June 9, 2023
- Log
Tres Hombres

Stockholm syndrome (Lea Cognet)

It's been over ten days now. Almost two weeks since we arrived in La Rochelle. The skin on my palm is peeling, my hair and dirty clothes have been washed, and my bruises have faded. 

But I just can't believe it. I try to tell myself “Come on, it was only nine days this time, maybe you're exaggerating a bit”. But I miss it. I miss them. I keep wondering where the boat is, I look at the map and wonder if the new trainees are getting along well with the rest of the crew and if they like life at sea. What kind of food is the chef making? How's the weather? Will the repair I made to the base of my cage hold? How many sails do they set? Can they stargaze during the dreadful night watch from midnight to four? 

Yes, I'm back home in my little French countryside. To my normal country life. Spring is in full swing, every field is high and green and the wind is making beautiful waves on the surface. Ha! Sailing terms stick in my head and determine everything. It became my home so quickly. What makes a place feel like home? Life on board can't really be described as comfortable, you know? Then how come we miss it? Sea ecstasy. I've heard that once you taste it, it will never leave you. Well, I think these people were right: I feel kidnapped by the sea. Still high above the waves. I discovered this tattoo of a sailor: “Hold Fast” Full of meaning, but they are the right words: the sea holds me.

I arrived back on land tired, sore and tanned. I came back happy, hungry for more. Nine days weren't enough, after I made the longest trip between La Rochelle and Copenhagen last year. But when I see how difficult it is for me to get back to land, I wonder how the crew feels after an entire leg, an entire crossing. That's probably why they never stay long without a cover under their feet. Once life on board is your “normal”, you don't want to stay on solid ground for too long. Being back on land and in my normal life means something good: sailing was a possibility and now I know it can be done. How long before I start sailing again?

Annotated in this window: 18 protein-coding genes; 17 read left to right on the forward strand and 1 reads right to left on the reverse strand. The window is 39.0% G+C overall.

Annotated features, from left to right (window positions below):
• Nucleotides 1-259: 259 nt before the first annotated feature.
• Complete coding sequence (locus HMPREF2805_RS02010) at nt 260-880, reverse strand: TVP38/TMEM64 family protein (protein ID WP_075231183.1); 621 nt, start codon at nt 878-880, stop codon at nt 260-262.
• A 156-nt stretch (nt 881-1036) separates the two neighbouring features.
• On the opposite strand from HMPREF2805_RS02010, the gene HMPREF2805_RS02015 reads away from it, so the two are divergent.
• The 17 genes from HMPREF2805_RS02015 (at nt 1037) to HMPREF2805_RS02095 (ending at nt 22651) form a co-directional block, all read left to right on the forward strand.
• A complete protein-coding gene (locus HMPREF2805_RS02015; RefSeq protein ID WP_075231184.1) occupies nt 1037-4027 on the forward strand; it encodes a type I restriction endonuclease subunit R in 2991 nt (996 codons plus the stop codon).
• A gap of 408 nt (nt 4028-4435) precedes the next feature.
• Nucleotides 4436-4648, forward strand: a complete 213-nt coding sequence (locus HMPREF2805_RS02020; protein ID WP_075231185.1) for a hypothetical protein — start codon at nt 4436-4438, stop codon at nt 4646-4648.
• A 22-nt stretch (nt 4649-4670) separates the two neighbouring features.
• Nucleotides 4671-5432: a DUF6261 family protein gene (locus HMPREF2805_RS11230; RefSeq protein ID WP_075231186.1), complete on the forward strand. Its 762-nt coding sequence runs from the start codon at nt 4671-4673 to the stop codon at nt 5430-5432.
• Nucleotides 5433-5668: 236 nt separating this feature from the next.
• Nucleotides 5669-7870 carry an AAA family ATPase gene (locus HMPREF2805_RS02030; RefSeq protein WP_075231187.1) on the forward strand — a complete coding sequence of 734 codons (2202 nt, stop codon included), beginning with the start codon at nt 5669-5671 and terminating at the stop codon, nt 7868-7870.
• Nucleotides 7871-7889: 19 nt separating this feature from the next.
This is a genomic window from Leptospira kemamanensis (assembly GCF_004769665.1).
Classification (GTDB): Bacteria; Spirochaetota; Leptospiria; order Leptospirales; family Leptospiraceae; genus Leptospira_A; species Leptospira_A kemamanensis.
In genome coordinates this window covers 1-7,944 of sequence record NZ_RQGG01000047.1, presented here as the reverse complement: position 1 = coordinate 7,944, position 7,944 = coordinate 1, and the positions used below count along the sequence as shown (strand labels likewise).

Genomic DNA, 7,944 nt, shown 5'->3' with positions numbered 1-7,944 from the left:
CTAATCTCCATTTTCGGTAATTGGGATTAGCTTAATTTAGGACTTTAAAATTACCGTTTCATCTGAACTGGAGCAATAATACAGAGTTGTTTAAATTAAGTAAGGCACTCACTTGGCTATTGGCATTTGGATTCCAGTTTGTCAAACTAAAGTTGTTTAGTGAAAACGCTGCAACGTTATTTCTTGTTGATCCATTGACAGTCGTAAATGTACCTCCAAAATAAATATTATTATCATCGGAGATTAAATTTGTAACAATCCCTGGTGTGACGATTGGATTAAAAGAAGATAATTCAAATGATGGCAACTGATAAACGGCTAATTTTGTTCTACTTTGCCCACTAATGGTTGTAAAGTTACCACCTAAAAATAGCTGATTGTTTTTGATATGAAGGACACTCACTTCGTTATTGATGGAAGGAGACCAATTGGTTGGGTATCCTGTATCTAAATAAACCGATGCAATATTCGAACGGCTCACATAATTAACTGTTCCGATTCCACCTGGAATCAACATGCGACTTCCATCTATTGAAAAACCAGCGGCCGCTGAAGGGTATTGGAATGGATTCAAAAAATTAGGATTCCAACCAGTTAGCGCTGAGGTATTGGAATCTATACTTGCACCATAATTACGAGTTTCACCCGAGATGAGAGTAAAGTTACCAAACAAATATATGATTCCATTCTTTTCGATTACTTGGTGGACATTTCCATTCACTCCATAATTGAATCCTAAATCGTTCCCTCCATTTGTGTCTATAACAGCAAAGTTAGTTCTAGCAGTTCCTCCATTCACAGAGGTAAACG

Do you enjoy reading our crew's adventures? Imagine being there when you enjoy our products at home!

Similar news

A day on De Tukker
7 June 2024
De Tukker

A Day on De Tukker (Victoria Mahoney)

As I wake up for my 4 AM watch, traces of deep sleep still linger. Already, the dream I just...
Sailing with a full belly
April 26, 2024
Tres Hombres

Sailing with a Full Belly (Captain Anne-Flore)

Giant cabbage leaves and Azorean banana skins were overtaking the ship while the sunset falls later and later. After some...
Closing the door to the Caribbean
March 22, 2024
Tres Hombres

Closing the door on the Caribbean (Captain Anne-Flore)

As expected, we have been hit by a front. We are closing the door on the Caribbean and opening the...
Against the wind
March 12, 2024
Tres Hombres

Against the wind (Jordan Hanssen)

At worst this ship is a compelling object. With her sails up, galloping over the sea, she is a thing...

Subscribe to newsletter

If you sign up for the newsletter, we will be the first to inform you when we publish new sailing routes. The Fairtransport “Sailmail” is packed with exciting sailing adventures, exotic products and the latest news about the ships and their events. You can't miss this one!